Sage told local newspaper The West Australian after this weekend's game that he would betaking legal advice and handing back his licence to the FFA at the end of the season.

“I’m disappointed, upset, angry,” Sage told the newspaper. “I’ve never been abused that much since day one. It sort of makes up your mind.

"This will be my last season in charge of Perth Glory. I just can’t sit there and cop abuse and my family cop abuse.

“No one is really interested in coming to Perth Glory games and the fans don’t want me to be in control. That was made very clear to me last night by a lot of people.”

Sage's exit announcement comes in the wake of yet another dismal loss for Glory at the weekend with Ian Ferguson's side crashing to defeat against Melbourne Heart.

After a bright start to the season with Glory's revamped, expensive line-up that promised big things, Perth have now recorded six losses from their first 11 games and are plummeting down the ladder.

The run of poor results heralds yet another disappointing season for the former titans of Australian football who were the original model for A-League clubs in the transition from the NSL to the new competition.

But although Glory enjoyed great success and huge crowds in the NSL, Perth's A-League experience has been a very different story.

Despite investing in quality playing squads, the club has repeatedly been let down by poor coaching or management, starting with Steve McMahon and continuing with Ron Smith and Dave Mitchell.

At the weekend, fans were again baying for current coach Ferguson's head as yet another season looks to be derailed even before the halfway mark.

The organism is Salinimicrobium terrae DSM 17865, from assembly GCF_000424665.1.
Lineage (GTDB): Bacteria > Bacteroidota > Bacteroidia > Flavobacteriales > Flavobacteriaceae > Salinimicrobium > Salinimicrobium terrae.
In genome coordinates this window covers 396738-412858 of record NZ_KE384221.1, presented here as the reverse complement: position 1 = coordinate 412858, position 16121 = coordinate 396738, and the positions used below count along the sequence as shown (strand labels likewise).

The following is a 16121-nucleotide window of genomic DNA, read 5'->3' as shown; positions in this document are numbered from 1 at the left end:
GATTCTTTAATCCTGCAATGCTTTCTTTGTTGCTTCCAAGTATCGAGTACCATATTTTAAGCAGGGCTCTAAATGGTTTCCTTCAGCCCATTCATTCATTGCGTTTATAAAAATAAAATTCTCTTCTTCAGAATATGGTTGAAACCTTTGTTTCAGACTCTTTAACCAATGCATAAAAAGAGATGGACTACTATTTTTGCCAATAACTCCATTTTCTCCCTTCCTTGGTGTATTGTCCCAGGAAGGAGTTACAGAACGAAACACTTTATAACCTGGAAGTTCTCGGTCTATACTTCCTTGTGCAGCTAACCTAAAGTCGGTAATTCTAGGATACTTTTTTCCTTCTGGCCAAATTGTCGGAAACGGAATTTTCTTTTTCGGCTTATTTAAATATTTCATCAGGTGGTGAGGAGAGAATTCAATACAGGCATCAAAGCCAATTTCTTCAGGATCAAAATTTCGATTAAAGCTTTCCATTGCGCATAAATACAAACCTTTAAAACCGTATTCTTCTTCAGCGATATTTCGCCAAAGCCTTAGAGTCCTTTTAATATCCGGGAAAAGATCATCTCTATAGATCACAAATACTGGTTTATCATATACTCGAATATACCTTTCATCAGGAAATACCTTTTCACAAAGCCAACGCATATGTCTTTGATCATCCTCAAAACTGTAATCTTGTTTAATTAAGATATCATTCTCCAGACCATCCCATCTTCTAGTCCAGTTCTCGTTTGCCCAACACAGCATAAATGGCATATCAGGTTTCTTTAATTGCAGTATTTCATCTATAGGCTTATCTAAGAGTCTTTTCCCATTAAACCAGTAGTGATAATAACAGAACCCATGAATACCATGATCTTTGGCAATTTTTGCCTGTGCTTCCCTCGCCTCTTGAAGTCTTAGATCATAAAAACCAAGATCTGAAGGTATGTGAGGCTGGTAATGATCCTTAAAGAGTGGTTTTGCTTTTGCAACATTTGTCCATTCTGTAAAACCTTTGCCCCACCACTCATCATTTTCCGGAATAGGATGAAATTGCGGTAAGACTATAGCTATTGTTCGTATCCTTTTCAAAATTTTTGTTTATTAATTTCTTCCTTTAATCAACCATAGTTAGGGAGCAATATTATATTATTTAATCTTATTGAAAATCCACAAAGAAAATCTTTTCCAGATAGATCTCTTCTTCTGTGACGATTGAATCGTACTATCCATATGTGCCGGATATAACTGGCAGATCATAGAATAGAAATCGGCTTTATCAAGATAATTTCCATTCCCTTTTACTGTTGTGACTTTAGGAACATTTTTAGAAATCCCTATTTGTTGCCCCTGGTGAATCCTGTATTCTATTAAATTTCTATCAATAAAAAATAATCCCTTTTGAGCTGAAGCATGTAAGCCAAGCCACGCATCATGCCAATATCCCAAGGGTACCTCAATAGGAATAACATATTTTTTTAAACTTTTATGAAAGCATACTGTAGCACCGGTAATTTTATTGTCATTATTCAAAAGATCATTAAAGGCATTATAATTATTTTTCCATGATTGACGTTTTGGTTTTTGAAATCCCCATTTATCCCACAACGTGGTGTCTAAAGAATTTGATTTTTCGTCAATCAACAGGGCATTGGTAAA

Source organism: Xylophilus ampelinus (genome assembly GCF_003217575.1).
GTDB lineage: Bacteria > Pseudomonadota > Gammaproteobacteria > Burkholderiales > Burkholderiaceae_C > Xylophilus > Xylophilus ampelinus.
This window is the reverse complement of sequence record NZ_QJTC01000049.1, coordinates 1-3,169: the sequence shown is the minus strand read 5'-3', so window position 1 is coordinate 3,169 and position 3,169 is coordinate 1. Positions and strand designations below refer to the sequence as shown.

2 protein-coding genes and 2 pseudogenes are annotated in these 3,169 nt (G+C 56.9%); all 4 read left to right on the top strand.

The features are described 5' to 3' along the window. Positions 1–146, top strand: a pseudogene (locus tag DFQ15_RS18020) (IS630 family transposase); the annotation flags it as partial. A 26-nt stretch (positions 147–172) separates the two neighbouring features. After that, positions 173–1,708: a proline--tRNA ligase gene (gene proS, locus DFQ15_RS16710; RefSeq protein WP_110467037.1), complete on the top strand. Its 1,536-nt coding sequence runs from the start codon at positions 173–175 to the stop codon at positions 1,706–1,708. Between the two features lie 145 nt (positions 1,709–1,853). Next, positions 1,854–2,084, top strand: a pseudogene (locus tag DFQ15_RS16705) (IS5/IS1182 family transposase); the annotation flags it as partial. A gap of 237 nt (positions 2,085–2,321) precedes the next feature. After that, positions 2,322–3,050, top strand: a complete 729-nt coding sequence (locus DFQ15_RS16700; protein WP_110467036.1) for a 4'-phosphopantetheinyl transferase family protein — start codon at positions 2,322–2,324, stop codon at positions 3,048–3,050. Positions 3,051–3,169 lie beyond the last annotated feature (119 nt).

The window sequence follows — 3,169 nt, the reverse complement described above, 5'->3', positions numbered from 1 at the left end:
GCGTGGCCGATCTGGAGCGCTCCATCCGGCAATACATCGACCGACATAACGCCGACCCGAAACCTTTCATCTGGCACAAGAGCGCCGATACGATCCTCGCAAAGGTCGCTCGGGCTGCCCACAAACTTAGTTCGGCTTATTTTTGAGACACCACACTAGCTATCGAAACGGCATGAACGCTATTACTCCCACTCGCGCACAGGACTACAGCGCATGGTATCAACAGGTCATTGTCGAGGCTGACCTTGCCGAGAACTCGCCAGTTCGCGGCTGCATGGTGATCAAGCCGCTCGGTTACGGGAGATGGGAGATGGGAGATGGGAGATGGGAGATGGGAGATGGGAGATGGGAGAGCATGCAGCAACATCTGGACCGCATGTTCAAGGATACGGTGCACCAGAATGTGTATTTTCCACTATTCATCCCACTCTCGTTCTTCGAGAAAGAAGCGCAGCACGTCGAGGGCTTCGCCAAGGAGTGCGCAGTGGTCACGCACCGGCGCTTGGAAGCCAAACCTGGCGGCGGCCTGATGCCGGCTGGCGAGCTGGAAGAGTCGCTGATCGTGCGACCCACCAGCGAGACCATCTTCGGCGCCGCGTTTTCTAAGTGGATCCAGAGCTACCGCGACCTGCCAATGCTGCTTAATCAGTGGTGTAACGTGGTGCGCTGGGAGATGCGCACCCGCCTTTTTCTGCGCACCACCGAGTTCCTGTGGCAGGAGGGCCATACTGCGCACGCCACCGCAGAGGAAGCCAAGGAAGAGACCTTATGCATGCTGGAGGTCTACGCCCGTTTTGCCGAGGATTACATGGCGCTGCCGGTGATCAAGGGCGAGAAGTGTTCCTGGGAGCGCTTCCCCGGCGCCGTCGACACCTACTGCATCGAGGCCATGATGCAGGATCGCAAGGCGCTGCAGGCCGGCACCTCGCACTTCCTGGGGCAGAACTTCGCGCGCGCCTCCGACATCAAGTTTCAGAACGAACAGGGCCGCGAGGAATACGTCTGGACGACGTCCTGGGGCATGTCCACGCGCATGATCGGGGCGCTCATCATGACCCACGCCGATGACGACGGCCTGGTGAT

But instead of following Adelaide United's lead at the weekend and taking action aqainst an under-performing coach, Sage appears to have decided to wash his hands of the whole club.

The mining magnate bought a third share of the club from the FFA in 2007 and took sole charge in 2009.

But despite pouring money into the club, he was yet to see any reward, and the dire results are again driving fans away from the club.

However Sage insisted it was not a financial decision to walk out on the club.

“Financially, I could do many things,” he told The West Australian.

“I could get partners in, but it’s not about that. It will never be viable in Perth if the fans don’t want it. At the moment, the fans don’t want it.

“It’s very obvious A-League football in Perth is not warranted.”

If Sage does intend to quit at the end of the season - and it proves to be a more serious threat than a disappointed and exasperated reaction to another lossand the fans backlash - it will at least give the FFA time to find a new owner to take over.

However the FFA have vowed not to support clubs as they have in the past which could throw Glory's future in doubt.

And the uncertainty could further undermine and unsettle players, creating even more problems for them on the field.

But Sage insisted nothing would be changing in the club's management and insisted under-fire Ferguson still had the full backing of the dressing room and him.

“They are all behind him 100 per cent,” said Sage. “There’s not one dissenting voice. I know my locker room really well.”